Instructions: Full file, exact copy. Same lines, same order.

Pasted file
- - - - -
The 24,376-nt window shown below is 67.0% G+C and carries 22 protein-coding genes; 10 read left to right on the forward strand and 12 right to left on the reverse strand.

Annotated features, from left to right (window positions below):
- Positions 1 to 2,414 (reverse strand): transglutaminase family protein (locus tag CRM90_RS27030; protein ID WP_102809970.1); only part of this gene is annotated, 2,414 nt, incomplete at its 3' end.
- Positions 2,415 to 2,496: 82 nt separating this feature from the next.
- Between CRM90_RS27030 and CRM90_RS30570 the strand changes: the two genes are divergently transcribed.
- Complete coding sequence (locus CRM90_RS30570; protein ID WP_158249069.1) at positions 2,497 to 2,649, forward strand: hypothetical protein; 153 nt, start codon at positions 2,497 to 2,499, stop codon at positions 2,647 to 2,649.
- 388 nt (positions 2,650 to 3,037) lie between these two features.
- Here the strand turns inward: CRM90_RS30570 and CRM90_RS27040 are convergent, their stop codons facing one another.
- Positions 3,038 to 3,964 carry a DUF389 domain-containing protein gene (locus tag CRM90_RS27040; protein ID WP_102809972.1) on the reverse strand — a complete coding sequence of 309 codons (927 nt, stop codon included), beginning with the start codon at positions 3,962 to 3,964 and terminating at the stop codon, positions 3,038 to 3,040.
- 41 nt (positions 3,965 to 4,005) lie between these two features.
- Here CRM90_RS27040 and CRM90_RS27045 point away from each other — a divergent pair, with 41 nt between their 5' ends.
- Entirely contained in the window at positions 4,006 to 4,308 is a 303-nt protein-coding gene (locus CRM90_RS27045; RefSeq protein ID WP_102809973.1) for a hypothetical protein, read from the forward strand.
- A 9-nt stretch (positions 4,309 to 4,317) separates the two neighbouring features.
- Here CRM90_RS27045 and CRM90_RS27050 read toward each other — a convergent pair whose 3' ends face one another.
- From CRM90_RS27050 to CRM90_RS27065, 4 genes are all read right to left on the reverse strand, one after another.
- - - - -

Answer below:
The 24,376-nt window shown below is 67.0% G+C and carries 22 protein-coding genes; 10 read left to right on the forward strand and 12 right to left on the reverse strand.

Annotated features, from left to right (window positions below):
- Positions 1 to 2,414 (reverse strand): transglutaminase family protein (locus tag CRM90_RS27030; protein ID WP_102809970.1); only part of this gene is annotated, 2,414 nt, incomplete at its 3' end.
- Positions 2,415 to 2,496: 82 nt separating this feature from the next.
- Between CRM90_RS27030 and CRM90_RS30570 the strand changes: the two genes are divergently transcribed.
- Complete coding sequence (locus CRM90_RS30570; protein ID WP_158249069.1) at positions 2,497 to 2,649, forward strand: hypothetical protein; 153 nt, start codon at positions 2,497 to 2,499, stop codon at positions 2,647 to 2,649.
- 388 nt (positions 2,650 to 3,037) lie between these two features.
- Here the strand turns inward: CRM90_RS30570 and CRM90_RS27040 are convergent, their stop codons facing one another.
- Positions 3,038 to 3,964 carry a DUF389 domain-containing protein gene (locus tag CRM90_RS27040; protein ID WP_102809972.1) on the reverse strand — a complete coding sequence of 309 codons (927 nt, stop codon included), beginning with the start codon at positions 3,962 to 3,964 and terminating at the stop codon, positions 3,038 to 3,040.
- 41 nt (positions 3,965 to 4,005) lie between these two features.
- Here CRM90_RS27040 and CRM90_RS27045 point away from each other — a divergent pair, with 41 nt between their 5' ends.
- Entirely contained in the window at positions 4,006 to 4,308 is a 303-nt protein-coding gene (locus CRM90_RS27045; RefSeq protein ID WP_102809973.1) for a hypothetical protein, read from the forward strand.
- A 9-nt stretch (positions 4,309 to 4,317) separates the two neighbouring features.
- Here CRM90_RS27045 and CRM90_RS27050 read toward each other — a convergent pair whose 3' ends face one another.
- From CRM90_RS27050 to CRM90_RS27065, 4 genes are all read right to left on the reverse strand, one after another.